Friday, January 15, 2010

It's Like a Greek Tragedy over Here with the Knees

So, every day's not working thus far. In my defense, I've worked all three days that the Papoose has been at day care this week. And I REALLY need to be cleaning house in preparation of my brother-in-law's arrival tomorrow morning. He's flying in for the weekend to help the Husband with the kitchen remodeling. Is that sweet or what? We like him.

In the meantime, we seem to have triggered mass hysteria with our overly brief mentions via Facebook and email of the Papoosekin's pending knee surgery, so let me lay it all out with some bullet points lest our friends and family make their way here to lynch us on the grounds of incomplete detail-sharing.

  • The Papoose's knees have snapped, crackled, and popped since she was a newborn. I seriously remember her being weeks old and us commenting on how her knees sounded like mine already - all loose cartilage and crap. We probably should have mentioned that to someone earlier, but we were dealing with other things that seemed more important at the time, like, you know, jaundice and feeding her through effing tubes and her lack of weight gain and my PPD and Hey! Let's move across the country! You know, that stuff.
  • This past fall, we started hearing the popping more and kept catching her popping the knee herself, like, as a fidgeting motion, over and over and over. Luckily, the Husband's father is a retired pediatric orthopedic surgeon AND he happened to be visiting for Thanksgiving.
  • He examined her while he was here and suspected a discoid meniscus. Now, for all of you who are reading the word "meniscus" and remembering my surgeries from almost ten years ago, yes, same part of the knee. Mine was torn. Hers has too much cartilage: instead of being c-shaped, hers is solid. This is preventing the bones from sitting properly in their little space and causing them to slide and twist and pop out of position.
  • She had an MRI last week. It sucked. It's very scary to see your baby in a hospital gown. It's even scarier to see her with an IV in her hand. And oh! It's LOTS of fun to have her go limp and unconscious in your arms as they sedate her, and have to leave her tiny body on that huge MRI table, surrounded by half a dozen adults in white coats and have to exit the room for an hour and a half.
  • I also realize that in the grand scheme of things, this is NOTHING. It's fixable. We are truly blessed if this is the biggest health challenge we have to face with her. I know that very well; I work in a hospital. But still. It's my baby.
  • So, the MRI showed that there is now a tear in the meniscus, so it's going to get worse if they don't operate. Also, when it pops, she falls, and that's happening more and more, and resulting in secondary injuries (minor, but still, a busted lip here, a banged head there, it's no fun). We don't think she's in any pain.
  • The surgery will be Wednesday. It will be arthroscopic, just like mine were. We expect to be stuck on the couch with her for about a week. Like with my surgeries, she will be weight-bearing, so it's just a matter of when she feels ready to walk on it. I can't find much online in terms of suggestions for dealing with post-op toddlers other than that now is not the time to worry about how much tv or sugar they're getting.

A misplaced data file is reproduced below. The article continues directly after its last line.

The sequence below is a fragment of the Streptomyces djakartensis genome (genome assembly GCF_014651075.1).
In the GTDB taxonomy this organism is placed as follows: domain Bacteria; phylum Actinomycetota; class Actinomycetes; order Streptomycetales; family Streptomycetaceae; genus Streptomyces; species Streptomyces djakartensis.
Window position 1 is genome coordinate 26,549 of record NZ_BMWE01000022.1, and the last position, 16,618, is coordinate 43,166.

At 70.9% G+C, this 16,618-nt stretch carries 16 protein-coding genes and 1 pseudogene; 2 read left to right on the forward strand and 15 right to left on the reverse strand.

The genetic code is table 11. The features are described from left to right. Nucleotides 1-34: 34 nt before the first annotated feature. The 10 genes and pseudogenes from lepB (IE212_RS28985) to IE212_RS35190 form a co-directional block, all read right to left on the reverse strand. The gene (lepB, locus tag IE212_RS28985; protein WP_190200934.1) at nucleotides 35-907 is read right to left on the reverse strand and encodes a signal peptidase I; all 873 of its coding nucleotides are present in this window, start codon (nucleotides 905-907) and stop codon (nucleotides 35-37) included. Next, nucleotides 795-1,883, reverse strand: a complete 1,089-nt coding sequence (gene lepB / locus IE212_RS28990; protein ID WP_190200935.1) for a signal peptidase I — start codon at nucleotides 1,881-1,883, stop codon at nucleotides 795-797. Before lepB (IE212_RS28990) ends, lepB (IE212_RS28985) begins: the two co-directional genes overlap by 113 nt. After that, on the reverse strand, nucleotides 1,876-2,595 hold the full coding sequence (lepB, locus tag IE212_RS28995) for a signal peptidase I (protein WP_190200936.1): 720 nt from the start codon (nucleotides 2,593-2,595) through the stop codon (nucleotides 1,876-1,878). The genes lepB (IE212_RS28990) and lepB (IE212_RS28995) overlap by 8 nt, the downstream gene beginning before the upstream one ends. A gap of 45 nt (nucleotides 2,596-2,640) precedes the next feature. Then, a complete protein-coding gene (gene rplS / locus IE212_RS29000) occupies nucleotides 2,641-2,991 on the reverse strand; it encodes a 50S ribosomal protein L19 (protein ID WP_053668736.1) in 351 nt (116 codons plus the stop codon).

• The Husband will be granted some time off work, too, so it won't be me stuck with what's sure to be so much fun in dealing with toddler pain management and entertainment all week. Still. It's gonna blow.
  • Please don't tell me that it's good that she's so young because she won't remember it. I remember having to have knee surgery. It wasn't traumatizing; I could talk her through the scary parts if she wasn't two. If you have any ideas on how to explain to a two-year-old why she can't run and jump and play and climb and get out of the g-d house for a week THAT would be information I'd be interested in hearing because THAT'S the major problem. That, and why she's in so much pain and why mommy can't fix it.
FML. I'm just sayin'.


Unknown said...

Actually sweetheart,,, it really isn't so hard.. During the 7 years I worked in pediatric orthepedics I found that kids are amazingly resilient. They will stay off something that hurts, and given toys or distractions will roll around the floor if needed to be active... Do you know the post-op precautions yet?? Let's talk... xoxoxoxoxo Pam, mil,mom,

Becca said...

Oh, your poor baby girl - knee surgery already. Our little one had surgery - it's frightening, but focus on the positives - it does help.

Sarah Berry said...

I agree with Pam - don't put too many adult logic questions and adult emotions into her brain, think WAY simpler.

This hurts, so I won't play on it. Now it doesn't hurt, so I *will* play on it. Mommy is letting me eat popsicles and watch my cartoons all day, so I will.

When she hurts, you'll give her medicine. Even when she asks "why" it's not the deep, introspective way that we do, it's simpler.

Think simple! Remember what we were saying, she'll only attach as much stress and trauma (for the most part) as you do.

Keep in light and not tragic! It will probably be way harder on you and hubby than it will on her :)

You'll do absolutely great, and so will she!

die Frau said...

Gotta agree with Pam and Scarlet-- Her knee has a big owie and she has to help make it better. I may be wrong, but I think she's still at an age where the response to "Why?" doesn't have to be that complex, as long as she buys it, as Scarlet pointed out.

Good luck to ALL of you!

Leslie said...

Oh! I'm sorry you have this to deal with but YOU'RE GETTING IT FIXED. And that? Equals GOOD.
I'll be thinking of your little one :)